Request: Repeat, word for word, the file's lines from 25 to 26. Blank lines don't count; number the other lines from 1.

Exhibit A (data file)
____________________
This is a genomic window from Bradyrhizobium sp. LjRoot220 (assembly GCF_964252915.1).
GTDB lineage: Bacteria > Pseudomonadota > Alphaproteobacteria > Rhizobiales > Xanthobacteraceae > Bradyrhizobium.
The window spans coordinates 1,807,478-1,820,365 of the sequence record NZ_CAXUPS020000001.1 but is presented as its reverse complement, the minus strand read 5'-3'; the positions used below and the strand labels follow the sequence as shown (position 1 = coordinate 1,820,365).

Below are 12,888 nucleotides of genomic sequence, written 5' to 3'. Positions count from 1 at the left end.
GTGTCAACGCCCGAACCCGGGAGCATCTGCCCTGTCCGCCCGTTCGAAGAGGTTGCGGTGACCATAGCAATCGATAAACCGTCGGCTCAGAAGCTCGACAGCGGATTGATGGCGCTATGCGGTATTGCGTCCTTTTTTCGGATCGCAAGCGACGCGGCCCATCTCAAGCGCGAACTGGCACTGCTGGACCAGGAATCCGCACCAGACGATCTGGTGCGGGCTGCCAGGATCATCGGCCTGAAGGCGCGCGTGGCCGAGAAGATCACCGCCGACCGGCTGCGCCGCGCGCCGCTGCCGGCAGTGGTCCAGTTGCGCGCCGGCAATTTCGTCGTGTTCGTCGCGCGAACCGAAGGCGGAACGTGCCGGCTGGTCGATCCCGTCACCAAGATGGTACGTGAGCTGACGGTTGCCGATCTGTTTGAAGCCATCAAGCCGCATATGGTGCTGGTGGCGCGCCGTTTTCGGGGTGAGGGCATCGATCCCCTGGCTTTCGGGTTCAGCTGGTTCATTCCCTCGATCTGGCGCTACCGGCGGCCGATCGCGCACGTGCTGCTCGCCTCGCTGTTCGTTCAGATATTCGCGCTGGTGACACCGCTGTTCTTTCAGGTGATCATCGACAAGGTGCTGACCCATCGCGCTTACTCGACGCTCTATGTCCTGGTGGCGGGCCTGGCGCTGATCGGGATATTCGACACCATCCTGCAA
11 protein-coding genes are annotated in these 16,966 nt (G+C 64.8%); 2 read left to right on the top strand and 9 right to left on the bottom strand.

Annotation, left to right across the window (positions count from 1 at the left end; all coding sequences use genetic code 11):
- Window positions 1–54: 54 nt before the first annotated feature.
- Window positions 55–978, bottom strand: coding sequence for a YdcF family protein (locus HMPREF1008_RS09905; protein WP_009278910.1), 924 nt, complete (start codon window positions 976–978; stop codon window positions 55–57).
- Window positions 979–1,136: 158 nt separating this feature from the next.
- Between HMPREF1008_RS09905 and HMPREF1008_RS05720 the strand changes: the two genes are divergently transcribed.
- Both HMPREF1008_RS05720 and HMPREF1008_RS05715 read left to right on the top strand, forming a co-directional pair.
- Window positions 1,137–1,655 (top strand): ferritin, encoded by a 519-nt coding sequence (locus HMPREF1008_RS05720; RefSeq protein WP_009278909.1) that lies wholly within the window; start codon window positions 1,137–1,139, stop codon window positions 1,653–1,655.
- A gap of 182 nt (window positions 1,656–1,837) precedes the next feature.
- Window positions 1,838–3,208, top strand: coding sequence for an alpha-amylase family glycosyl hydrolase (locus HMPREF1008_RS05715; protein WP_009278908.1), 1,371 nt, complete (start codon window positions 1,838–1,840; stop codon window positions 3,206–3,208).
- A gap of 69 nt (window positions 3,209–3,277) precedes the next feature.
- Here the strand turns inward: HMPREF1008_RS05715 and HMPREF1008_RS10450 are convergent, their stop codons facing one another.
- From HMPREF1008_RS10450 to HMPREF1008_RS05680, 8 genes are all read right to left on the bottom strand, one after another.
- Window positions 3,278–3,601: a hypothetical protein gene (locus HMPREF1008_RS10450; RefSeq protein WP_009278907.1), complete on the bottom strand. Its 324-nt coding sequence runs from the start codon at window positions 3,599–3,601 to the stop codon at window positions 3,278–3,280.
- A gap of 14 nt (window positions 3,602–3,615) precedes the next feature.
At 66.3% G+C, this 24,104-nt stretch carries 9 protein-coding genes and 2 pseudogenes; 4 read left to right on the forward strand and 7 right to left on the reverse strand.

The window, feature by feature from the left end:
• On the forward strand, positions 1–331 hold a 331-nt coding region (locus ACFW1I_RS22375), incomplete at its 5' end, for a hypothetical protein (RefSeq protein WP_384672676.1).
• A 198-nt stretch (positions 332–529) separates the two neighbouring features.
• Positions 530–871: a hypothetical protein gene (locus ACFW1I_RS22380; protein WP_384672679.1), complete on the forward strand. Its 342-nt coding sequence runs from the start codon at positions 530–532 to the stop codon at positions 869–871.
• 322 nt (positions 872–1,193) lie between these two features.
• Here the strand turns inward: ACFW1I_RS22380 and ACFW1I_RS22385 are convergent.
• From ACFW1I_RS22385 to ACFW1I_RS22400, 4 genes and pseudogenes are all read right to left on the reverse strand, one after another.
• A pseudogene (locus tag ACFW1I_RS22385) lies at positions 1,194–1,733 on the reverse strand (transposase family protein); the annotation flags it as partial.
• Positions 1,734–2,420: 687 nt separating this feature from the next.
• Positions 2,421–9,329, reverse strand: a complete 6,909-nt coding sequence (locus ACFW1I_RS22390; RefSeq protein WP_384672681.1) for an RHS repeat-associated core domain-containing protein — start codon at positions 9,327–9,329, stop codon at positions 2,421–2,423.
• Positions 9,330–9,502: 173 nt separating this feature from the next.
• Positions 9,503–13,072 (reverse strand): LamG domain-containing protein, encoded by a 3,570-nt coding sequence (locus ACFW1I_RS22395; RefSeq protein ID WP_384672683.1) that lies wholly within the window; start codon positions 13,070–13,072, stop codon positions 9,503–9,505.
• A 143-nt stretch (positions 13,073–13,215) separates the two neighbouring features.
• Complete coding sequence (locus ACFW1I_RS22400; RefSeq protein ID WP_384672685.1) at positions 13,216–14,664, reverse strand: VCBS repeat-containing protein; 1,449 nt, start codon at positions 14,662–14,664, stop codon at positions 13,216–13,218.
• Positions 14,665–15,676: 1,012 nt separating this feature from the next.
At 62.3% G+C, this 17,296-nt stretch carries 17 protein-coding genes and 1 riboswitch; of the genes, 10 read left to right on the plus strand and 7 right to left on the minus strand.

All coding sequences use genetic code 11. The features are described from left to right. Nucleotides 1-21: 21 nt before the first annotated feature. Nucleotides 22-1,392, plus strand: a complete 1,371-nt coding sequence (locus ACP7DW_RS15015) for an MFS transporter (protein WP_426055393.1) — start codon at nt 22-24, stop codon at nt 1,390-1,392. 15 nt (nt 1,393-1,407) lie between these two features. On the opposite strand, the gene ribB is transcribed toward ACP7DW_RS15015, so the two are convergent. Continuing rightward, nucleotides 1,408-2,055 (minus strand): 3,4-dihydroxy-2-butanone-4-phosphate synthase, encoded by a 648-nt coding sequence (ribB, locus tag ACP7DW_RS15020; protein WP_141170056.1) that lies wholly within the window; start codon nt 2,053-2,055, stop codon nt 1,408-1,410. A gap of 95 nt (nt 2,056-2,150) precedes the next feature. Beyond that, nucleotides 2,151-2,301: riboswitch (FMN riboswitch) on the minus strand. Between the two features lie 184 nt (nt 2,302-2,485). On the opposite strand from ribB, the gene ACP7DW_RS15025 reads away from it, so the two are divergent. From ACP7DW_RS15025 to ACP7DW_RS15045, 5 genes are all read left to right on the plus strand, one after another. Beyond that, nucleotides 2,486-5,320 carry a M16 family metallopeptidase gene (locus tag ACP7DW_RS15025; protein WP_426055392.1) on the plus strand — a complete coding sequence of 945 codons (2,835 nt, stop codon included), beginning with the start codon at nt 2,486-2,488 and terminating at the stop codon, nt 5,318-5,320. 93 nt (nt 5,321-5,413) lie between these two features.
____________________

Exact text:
• Positions 530–871: a hypothetical protein gene (locus ACFW1I_RS22380; protein WP_384672679.1), complete on the forward strand. Its 342-nt coding sequence runs from the start codon at positions 530–532 to the stop codon at positions 869–871.
• 322 nt (positions 872–1,193) lie between these two features.